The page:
The fuel control unit improves the performance of the engine, enabling it to work as efficiently as possible while increasing the life of the engine. 

The engine needs the correct amount of air and fuel flowing through it in order for the fuel to burn in the cylinders and for the engine to ignite or spark at the right time. If the ignition sparks at the wrong time, there will be less power in the engine and it will try to make up for this by using more fuel, significantly reducing fuel efficiency, which in turn increases the car's CO2 emissions. If combustion occurs too soon this can also cause significant damage to various engine components.

The car's ECU (Engine Control Unit) uses data provided by clever sensors mounted on the engine which measure factors such as air pressure; the speed the engine is rotating; engine temperature; acceleration position; the temperature of the air; and the level of fuel flowing into the engine to make vital adjustments to ensure the right amount of air and fuel mix is entering the engine at the point which the ignition sparks. The fuel control unit is a system that provides fuel pumping, metering, and fuel filtration. The fuel control unit measures the exact amount of fuel flowing into the engine, and in conjunction with the ECU, adjusts various valves to either increase or decrease the flow of fuel based on the demands of the engine. The fuel control unit usually includes the fuel sender unit and fuel gauge. Usually attached to the fuel pump, and normally located in the fuel tank, the fuel sender unit measures the level of fuel in the tank, usually with the aid of a float and a clever resistor  type sensor. The fuel level data is sent to the car's fuel gauge, normally located on the dash board. The fuel gauge shows the level of fuel in the tank. As the fuel is used, the floats lower in the fuel sender unit and the fuel gauge reflects this by slowly moving down. This enables the driver to see how much fuel is left in the tank. The driver would use this information to fill the car up with fuel as and when required. It helps the driver to make sure the fuel levels don't get too low. Worse case scenario is running out of fuel. Running out of fuel can damage  the engine. Running a car on low levels of fuel can also be harmful to engine components and the fuel system, including the fuel filter and fuel pump.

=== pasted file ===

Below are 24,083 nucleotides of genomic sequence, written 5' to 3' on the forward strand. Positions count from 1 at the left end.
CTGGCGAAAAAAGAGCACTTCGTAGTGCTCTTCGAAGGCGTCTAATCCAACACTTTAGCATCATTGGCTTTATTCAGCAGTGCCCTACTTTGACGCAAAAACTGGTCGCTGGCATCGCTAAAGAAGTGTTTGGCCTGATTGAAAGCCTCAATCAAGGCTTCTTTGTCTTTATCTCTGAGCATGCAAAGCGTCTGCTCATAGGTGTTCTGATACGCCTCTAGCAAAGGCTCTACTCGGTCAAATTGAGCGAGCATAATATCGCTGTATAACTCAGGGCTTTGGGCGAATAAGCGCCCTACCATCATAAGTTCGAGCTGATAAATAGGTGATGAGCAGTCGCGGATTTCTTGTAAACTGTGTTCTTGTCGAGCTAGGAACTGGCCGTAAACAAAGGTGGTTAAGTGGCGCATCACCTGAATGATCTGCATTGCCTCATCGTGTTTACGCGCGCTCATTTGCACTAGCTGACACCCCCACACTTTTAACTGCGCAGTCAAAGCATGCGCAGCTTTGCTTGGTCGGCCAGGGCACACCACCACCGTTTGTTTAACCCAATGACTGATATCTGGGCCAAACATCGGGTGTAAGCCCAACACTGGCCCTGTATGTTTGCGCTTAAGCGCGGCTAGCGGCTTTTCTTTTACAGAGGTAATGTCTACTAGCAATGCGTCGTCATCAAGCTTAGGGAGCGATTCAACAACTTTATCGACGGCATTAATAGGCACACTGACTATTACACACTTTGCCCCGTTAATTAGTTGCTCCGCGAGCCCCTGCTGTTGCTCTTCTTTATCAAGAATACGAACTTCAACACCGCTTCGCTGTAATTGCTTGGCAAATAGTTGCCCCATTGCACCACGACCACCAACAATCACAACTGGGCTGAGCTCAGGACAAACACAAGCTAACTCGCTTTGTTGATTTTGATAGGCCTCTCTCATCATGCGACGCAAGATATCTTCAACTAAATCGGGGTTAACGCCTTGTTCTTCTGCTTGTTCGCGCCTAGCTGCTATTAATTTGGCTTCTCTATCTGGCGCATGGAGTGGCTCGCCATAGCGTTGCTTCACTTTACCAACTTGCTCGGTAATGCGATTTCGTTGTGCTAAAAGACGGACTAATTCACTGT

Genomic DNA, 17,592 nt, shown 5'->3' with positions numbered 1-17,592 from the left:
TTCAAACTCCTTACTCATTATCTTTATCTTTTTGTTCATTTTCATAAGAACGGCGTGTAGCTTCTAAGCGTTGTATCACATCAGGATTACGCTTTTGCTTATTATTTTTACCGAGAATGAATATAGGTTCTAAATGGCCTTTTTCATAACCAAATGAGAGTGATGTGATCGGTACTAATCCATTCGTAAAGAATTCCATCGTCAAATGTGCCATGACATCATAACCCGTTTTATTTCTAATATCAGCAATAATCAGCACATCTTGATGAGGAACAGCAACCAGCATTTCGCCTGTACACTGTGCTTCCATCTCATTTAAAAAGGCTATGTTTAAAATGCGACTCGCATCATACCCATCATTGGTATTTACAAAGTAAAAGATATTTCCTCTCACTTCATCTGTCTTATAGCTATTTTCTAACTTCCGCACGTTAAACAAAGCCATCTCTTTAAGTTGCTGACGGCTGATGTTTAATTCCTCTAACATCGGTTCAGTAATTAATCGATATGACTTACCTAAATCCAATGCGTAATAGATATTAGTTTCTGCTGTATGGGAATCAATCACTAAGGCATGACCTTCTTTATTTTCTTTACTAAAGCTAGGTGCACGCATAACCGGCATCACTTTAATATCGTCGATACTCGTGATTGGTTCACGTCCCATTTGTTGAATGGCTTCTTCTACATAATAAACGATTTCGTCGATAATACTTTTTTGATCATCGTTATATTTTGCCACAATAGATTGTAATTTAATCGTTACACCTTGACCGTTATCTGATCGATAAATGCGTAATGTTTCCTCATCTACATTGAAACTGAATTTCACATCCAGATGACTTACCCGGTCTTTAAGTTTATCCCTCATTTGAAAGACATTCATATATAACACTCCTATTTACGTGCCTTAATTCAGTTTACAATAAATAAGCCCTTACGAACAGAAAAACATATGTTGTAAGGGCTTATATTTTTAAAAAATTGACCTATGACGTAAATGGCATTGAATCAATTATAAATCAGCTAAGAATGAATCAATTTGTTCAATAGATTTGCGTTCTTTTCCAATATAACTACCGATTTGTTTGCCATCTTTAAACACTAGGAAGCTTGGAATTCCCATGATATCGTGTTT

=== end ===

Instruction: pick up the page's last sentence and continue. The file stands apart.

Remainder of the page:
Problems with the fuel system should be fixed as soon as possible. If the fuel control unit is faulty this can affect the entire fuel system and can lead to engine problems. A faulty fuel control unit may affect the accuracy of the information displayed on the fuel gauge and could lead to the car running out of fuel. When replacing the fuel control unit it's wise to make sure the replacement part is compatible with your car. Specifically manufactured for the make and model of your vehicle, a good quality fuel control unit provides superior performance and long working life.